He was one of the original MTV VJs. Along with J.J. Jackson, Martha Quinn, Mark Goodman and
Nina Blackwood, Alan Hunter helped shape a generation of music lovers. Alan Hunter now hosts a program on the Sirius Radio Network and runs his own film production company.
Q - Alan, I would like to think that back in the early days of MTV, the basic charm of MTV was that nobody there knew exactly what to do. But there you were! Is that the way you view it as well?
A - Correct. When we all started, there was no handbook for how to be a VJ (video jock) or how to operate 24/7 video music channel. So, all traditional TV program hosting protocol was thrown out from the very beginning. We were told to just make it up as we go along. We were the only five people in the world doing what we did. There were no role models. It was both frightening and invigorating.
Q - How did MTV know to call you for a VJ job? Did you have an agent?
A - I met Bob Pittman, who started MTV, at a picnic in Central Park. It was a chance meeting. Right place. Right time.
Q - Did you think when MTV started that a music video was a good idea?
A - When MTV started in 1981, the video was a fairly unknown beast. I had been in a David Bowie video just three months prior to getting the gig, so I knew what the medium was. We all had a suspicion that videos were the next wave and would be popular.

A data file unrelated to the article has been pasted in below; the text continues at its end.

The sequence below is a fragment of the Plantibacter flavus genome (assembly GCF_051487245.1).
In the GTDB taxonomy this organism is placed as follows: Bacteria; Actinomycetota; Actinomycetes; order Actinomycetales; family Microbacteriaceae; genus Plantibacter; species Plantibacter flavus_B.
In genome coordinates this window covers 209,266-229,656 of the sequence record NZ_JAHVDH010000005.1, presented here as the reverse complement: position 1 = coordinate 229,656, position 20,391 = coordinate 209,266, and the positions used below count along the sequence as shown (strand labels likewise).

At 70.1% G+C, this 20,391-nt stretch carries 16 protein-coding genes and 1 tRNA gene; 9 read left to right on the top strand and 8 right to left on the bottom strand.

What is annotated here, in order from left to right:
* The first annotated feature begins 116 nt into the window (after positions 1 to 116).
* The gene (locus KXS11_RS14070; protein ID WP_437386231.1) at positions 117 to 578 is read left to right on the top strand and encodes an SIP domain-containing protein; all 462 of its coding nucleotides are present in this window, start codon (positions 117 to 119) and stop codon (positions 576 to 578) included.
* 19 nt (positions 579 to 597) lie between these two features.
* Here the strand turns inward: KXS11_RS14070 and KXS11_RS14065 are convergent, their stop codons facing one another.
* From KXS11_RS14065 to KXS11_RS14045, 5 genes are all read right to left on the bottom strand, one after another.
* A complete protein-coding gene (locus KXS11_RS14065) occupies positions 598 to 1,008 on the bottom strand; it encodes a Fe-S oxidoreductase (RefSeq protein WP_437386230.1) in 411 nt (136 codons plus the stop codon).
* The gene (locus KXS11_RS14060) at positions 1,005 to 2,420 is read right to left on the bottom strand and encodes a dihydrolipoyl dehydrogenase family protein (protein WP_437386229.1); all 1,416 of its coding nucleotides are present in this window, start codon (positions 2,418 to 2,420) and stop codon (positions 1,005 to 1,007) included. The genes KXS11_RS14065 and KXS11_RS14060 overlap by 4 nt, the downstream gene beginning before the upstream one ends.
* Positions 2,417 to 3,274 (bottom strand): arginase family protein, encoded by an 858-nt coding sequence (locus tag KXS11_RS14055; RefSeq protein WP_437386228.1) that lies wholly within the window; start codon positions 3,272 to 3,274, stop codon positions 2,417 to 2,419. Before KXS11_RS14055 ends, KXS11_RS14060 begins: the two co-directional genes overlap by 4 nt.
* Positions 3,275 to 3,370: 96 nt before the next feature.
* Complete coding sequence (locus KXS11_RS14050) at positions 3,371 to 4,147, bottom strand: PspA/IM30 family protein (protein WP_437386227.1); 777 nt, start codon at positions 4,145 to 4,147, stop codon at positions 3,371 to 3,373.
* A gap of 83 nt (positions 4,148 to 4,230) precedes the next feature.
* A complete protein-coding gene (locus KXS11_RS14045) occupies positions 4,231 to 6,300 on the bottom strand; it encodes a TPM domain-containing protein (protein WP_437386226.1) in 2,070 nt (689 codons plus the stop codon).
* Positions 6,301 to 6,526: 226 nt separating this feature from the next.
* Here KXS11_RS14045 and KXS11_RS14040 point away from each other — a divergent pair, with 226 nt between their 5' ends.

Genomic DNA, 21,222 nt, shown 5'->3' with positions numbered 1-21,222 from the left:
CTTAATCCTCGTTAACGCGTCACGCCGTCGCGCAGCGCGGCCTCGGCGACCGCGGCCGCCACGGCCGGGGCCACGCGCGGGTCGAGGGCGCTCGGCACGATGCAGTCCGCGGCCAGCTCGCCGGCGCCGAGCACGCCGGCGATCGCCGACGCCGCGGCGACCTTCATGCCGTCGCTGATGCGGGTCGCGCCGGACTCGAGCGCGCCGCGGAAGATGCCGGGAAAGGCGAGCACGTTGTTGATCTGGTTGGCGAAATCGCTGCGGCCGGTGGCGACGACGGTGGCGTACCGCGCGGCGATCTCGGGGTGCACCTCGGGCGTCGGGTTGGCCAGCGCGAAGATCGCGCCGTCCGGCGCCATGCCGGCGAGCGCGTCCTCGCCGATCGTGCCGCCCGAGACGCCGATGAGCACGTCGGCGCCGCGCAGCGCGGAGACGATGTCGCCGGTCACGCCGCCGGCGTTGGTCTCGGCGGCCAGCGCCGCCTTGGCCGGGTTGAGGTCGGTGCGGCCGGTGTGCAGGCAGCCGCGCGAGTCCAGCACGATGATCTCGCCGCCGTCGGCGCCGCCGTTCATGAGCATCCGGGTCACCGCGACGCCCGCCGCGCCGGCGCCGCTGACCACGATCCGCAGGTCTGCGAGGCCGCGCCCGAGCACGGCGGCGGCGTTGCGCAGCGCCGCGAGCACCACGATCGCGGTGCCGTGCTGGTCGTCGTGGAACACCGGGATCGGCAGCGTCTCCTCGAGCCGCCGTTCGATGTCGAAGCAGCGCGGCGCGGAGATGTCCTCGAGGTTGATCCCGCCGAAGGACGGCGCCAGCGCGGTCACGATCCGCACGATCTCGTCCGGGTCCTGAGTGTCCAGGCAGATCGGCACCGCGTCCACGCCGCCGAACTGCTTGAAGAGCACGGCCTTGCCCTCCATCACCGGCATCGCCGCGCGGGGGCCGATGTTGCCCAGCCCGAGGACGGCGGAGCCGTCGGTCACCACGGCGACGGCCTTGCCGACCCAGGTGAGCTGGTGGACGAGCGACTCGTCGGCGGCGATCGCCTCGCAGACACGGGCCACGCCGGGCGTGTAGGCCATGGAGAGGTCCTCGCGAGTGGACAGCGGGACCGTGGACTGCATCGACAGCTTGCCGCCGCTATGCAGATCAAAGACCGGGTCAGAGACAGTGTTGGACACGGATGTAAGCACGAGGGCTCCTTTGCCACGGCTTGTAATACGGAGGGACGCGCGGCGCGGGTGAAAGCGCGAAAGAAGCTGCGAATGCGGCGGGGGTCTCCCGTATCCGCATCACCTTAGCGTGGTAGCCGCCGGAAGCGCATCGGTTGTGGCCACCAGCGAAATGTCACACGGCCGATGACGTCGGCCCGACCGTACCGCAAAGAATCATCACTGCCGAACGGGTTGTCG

Q - Did you think a network that played such videos had a future?
A - After six months of operation it was clear that America was ga ga over MTV. Three years into it, the three letters MTV were being used as a generic term for any new medium of entertainment. Everything was MTV-like, MTV-esque.
Q - Why in those early days, did you stay out all night and party and then come into the studio to record your MTV parts? Did you think that would bring you closer to experiencing the Rock 'n' Roll lifestyle?
A - I didn't intentionally plan or strategize burning both ends of the candle. It just became my life at that time in the '80s. More than that, our homework for doing our daily work on MTV was to explore the world of music as well as entertainment in general as MTV became more than just a video jukebox. Nightlife in New York City was the best petri dish. I didn't get a lot of sleep.
Q - Were you ever blown away by some of the Rock musicians you were meeting? And you must've met everyone!
A - I was constantly awed by the iconic figures that would roam the halls of the MTV studios. As the years went by, everyone, including movie stars, wanted a little piece of MTV, so we hung around a big pool of celebs.
Q - How is it that all of the ex-MTV VJs ended up on Sirius?
A - Seemed logical. I got a call from someone at Sirius asking if I'd like to be a host on the '80s channel. I'd never done radio, but thought it sounded interesting because the new technology of satellite delivery mirrored the paradigm shifting nature of MTV. I hooked them up with the other three VJs.
Q - Is your film company still in business?
A - Hunter films is still in business. In fact, we have two films that will see the light of release in 2010. Lifted, (www.LiftedTheMovie.net), starring Dash Mihok, Nikki Aycox, Uriah Shelton, Trace Adkins and Ruben Studdard, and The Best Worst Movie (www.BestWorstMovie.com). And we have one in development, Jimmy Nolan, which we're hoping to shoot in the Summer / Fall of this year. We're also working on several television projects.